I may love living in Madrid, but that doesn't mean that I'm immune to homesickness. About a month ago I got mono, and four lethargic weeks later, I'm still sick. Inevitably, with sickness comes the longing for mom's cooking, the comfort of my own bed, cuddling with my cats during movie marathons, and simply being taken care of. I'm a long ways from home, and homesickness has decidedly hit.
For six months I avoided homesickness by constantly staying busy. "The busier I am," I thought to myself, "the less time I have to think about home!" My strategy was serving me well until I got sick, and then I finally had to sit still with my thoughts.
That's not to say that I don't love Spain - no, that would be crazy talk. I'm obsessed with this place. Being homesick surely isn't the most pleasant feeling in the world, but it's definitely a manageable one. All expats are susceptible to it, but we're also perfectly capable of overcoming it. Here's how I deal with homesickness in Madrid:
If I'm exceptionally homesick on any given day, you can find me hightailing it to the nearest Starbucks and seeking refuge there, consoling myself with chai tea lattes and pretending that I’m back in Seattle. This little sanctuary of mine was particularly revitalizing around Thanksgiving, when I was heartbroken over the fact that I couldn’t feast upon turkey and gluten-free stuffing with my family. When I was holed up there on Thanksgiving Day, missing my parents and moping over the sweet potatoes and pumpkin pie that I couldn't eat, the store started playing Death Cab for Cutie as if it knew exactly how to comfort me.
At first I avoided using Skype because I thought that it would make being far away from my family and friends that much harder. I tried not to think about the need for Skype in hopes that avoiding it would help me acclimate to life in Madrid faster. Now I know that I was being delusional. I've since come to realize that Skype is in fact a huge (and necessary) blessing, because you know what? Face to face contact is crucial when it comes to relationships. You don't get that kind of closeness via email or texting. Here's my reality check: you actually miss people less when you are able to see their faces every once in a while.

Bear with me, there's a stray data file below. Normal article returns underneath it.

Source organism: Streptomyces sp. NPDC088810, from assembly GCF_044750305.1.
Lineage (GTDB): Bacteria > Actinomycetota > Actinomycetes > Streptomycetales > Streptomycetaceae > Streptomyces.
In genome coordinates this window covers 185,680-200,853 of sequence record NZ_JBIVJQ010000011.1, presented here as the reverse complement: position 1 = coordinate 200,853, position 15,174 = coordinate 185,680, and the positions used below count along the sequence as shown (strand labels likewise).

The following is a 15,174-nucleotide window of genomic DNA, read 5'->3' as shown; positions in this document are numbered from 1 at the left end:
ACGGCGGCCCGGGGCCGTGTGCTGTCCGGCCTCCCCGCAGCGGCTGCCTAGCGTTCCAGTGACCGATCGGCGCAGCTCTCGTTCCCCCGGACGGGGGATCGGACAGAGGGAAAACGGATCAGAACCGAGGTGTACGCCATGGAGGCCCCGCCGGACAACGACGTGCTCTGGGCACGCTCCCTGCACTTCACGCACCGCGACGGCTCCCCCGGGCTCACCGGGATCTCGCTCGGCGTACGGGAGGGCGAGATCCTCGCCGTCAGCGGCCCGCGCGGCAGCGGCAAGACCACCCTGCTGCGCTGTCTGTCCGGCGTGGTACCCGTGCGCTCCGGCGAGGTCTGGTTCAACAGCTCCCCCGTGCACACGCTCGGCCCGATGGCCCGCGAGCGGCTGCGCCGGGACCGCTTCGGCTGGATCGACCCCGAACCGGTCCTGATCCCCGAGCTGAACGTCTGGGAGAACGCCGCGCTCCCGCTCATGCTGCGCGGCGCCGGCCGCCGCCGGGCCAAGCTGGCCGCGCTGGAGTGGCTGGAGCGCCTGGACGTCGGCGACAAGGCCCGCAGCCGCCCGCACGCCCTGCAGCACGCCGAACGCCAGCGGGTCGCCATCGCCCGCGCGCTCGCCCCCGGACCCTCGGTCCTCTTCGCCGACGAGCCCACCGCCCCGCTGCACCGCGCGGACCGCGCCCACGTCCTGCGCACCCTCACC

I also just learned how to FaceTime (welcome to 2014, Courtney...) and I finally chatted face to face with my best friend for the first time since Christmas. I was surprised by how much less homesick I was after FaceTiming her, and I felt cheerful and revitalized for the rest of the week.
My point being: don't distance yourself because you think seeing your loved ones' faces will just make it harder. At the end of the day, Skype is a huge mood booster and homesickness reducer. Embrace it.
No offense Spain, but when I’m missing my mom’s home cooked meals and my favorite restaurants back in Seattle, the last things I crave are patatas bravas or jamón. No, no, tortilla española and huevos rotos just won’t do. Instead, I seek out American comfort food, whether that be cooking gluten-free Mac & Cheese at my apartment (thanks for the care package, dad!) or going to Carmencita Bar for brunch – where there’s actually real bacon, hash browns and mimosas.